BDS being, above all, an anti-racist movement, one cannot, must not, discriminate against Israelis, simply because of an accident of birth. In this context, it must be stated that Lebanon's ban of the movie is unrelated to BDS, but stems from the fact that Lebanon is officially at war with Israel, which has repeatedly invaded, occupied, and bombed its northern neighbour. As some Lebanese pointed out, during the years Gadot served in the Israeli military (2005-07), Israel attacked Lebanon yet again, destroying its infrastructure in ways similar to its policy of regularly "mowing the lawn" in the Gaza Strip.
There are many factors to examine, then, when one decides whether to boycott or not to boycott Wonder Woman. First, and most importantly, according to the criteria of BDS, one does not boycott a movie because of Israeli actors. The boycott is against institutions, not individuals. Hollywood culture, and Warner Bros, are not Israeli institutions, even though many Hollywood films have a Zionist bias.
Second, the fact that Gadot has served in the Israeli army should be a given, considering all Israelis have to serve, men for three years, women for two. There are few exceptions, based on mental illness, physical disability, or religious grounds (ultra-Orthodox Jews are exempt). Clearly, Gadot is not exempt. She is also obviously not a conscientious objector. In fact, there is evidence on social media that she is an ardent Zionist, totally imbued with anti-Palestinian hatred, and a fan of the army ("You learn to discipline and respect," she claims, with no mention of the fact that it also brainwashes soldiers into racism and unquestioning murderous violence).
The absolute normalization of anti-Palestinian hatred, so that one is not held accountable for it, is key in determining whether one can support the movie or not. Consumers, cinema-goers and sports fans have certainly been critical of celebrities who have expressed egregiously racist views, or engaged in egregious practices, except when these were directed at Palestinians.
Mel Gibson was (rightly so) not given a free card for his anti-Semitic rants, yet actors such as Gadot, or Joe Mantegna, a U.S. citizen who raises funds for the Israeli Army, and Joan Rivers, who regularly went on horrific anti-Palestinian rants, remain blemishless. In contrast, a celebrity (or professor) who defends Palestinian rights is made to pay a heady price, often losing their very livelihood as they do so.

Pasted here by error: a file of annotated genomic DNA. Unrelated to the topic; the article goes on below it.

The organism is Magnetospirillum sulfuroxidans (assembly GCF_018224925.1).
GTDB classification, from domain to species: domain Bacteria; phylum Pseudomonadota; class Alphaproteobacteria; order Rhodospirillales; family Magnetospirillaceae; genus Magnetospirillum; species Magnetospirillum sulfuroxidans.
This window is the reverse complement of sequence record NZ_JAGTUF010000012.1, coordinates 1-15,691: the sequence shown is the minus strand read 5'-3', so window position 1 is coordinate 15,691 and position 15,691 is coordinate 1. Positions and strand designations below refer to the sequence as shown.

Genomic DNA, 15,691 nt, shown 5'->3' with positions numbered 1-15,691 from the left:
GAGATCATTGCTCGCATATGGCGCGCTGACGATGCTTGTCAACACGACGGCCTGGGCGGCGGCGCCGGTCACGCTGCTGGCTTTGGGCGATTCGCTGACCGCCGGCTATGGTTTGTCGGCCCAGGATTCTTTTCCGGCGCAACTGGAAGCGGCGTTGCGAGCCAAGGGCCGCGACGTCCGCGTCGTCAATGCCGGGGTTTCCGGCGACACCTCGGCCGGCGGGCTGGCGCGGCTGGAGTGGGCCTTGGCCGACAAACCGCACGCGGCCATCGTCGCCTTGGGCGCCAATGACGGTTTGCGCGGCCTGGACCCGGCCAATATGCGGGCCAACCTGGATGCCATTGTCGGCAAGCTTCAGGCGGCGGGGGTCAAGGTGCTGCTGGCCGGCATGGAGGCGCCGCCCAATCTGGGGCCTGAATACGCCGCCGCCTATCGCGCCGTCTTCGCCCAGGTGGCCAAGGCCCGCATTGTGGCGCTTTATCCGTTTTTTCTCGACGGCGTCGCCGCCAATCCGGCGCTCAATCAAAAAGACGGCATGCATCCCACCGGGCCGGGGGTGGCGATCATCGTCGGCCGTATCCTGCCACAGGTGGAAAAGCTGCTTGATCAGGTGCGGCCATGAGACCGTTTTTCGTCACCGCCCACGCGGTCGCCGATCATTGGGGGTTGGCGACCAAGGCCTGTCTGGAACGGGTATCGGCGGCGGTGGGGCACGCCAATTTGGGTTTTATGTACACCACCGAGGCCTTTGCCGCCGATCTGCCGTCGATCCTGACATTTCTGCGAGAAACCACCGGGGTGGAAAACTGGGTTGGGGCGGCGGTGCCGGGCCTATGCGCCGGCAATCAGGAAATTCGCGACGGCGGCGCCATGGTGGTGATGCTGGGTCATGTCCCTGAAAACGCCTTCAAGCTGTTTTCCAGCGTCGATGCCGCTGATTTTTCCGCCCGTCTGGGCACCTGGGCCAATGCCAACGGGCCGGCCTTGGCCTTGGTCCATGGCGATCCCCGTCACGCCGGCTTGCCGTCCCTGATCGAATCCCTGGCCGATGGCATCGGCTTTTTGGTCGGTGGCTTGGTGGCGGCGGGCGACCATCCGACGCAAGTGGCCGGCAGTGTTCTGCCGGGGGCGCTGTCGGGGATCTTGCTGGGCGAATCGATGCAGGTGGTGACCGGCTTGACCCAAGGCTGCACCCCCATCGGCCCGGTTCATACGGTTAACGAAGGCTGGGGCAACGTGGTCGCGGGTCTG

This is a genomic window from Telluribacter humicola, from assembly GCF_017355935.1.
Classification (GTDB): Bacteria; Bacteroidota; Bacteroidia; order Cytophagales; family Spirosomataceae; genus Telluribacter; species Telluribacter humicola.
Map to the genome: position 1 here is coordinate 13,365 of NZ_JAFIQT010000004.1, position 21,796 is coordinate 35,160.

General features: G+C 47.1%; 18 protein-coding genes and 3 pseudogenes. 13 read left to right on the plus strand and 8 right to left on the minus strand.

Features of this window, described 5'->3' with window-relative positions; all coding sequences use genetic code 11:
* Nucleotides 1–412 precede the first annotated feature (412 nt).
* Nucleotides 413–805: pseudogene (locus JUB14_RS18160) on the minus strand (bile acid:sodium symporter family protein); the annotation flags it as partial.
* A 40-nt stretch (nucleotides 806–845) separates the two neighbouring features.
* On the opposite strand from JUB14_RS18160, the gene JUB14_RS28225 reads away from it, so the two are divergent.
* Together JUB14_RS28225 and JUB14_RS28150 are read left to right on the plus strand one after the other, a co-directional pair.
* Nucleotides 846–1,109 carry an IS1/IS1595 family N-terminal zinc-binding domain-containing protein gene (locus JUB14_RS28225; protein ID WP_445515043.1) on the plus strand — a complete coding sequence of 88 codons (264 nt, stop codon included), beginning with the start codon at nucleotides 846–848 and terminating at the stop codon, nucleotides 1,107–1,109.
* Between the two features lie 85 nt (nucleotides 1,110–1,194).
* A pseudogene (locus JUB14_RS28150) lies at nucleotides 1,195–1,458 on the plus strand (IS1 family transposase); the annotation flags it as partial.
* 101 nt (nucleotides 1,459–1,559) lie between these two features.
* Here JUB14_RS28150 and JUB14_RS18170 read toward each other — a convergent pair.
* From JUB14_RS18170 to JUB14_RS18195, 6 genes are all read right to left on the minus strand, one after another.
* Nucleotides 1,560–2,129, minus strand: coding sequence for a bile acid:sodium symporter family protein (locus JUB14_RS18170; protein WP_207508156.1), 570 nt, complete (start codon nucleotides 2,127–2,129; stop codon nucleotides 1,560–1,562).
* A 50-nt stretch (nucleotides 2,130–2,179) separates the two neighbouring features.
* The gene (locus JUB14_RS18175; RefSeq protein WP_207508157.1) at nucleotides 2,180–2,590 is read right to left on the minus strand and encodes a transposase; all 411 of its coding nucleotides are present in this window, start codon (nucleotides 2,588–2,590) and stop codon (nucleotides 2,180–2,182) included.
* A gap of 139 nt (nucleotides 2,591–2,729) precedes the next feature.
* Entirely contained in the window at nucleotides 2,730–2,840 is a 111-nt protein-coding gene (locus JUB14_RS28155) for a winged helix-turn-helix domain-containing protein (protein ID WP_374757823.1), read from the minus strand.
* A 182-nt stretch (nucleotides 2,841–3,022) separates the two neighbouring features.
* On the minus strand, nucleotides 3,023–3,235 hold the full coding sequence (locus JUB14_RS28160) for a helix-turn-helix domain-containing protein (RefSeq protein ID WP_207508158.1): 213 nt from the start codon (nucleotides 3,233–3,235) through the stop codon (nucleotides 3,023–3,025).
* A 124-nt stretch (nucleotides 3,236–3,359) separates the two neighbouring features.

There are cases where the selection of an actor for a certain role is offensive. Blackface is never acceptable, and a blond Jesus is not only historically inaccurate, but also continues the erasure of Christianity's roots, transforming it into a "European" religion at odds with the Arab world. Casting Scarlett Johannson as Asian in Ghost in the Shell is also unacceptable yellowface.
However, in most cases, the actor must be separated from the character they are playing. Nevertheless, even as we distinguish between actor and character, one can criticise the actor for their personal politics. And it is time to let actors know we will hold them accountable for normalizing anti-Palestinian violence, regardless of their nationality.
Beyond the criteria for BDS, one is free to boycott products or individuals one disapproves of. Consumers do that every day, by choosing not to shop at certain stores, because of their labour practices, by choosing to be vegetarian because of the inhumane treatment of animals, or by choosing not to drive certain cars that are gas guzzlers, out of concern for the environment.
Explaining the reasons for such choices is critically important. As such, one can explain that one does not wish to view Wonder Woman because the central character, a hero out to save the world, is played by a woman who cheers on genocide.
Nada Elia is a Diaspora Palestinian writer and political commentator, currently working on her second book, Who You Callin' "Demographic Threat?" Notes from the Global Intifada. A professor of Gender and Global Studies (retired), she is a member of the steering collective of the US Campaign for the Academic and Cultural Boycott of Israel (USACBI)
This article originally appeared on Middle East Eye.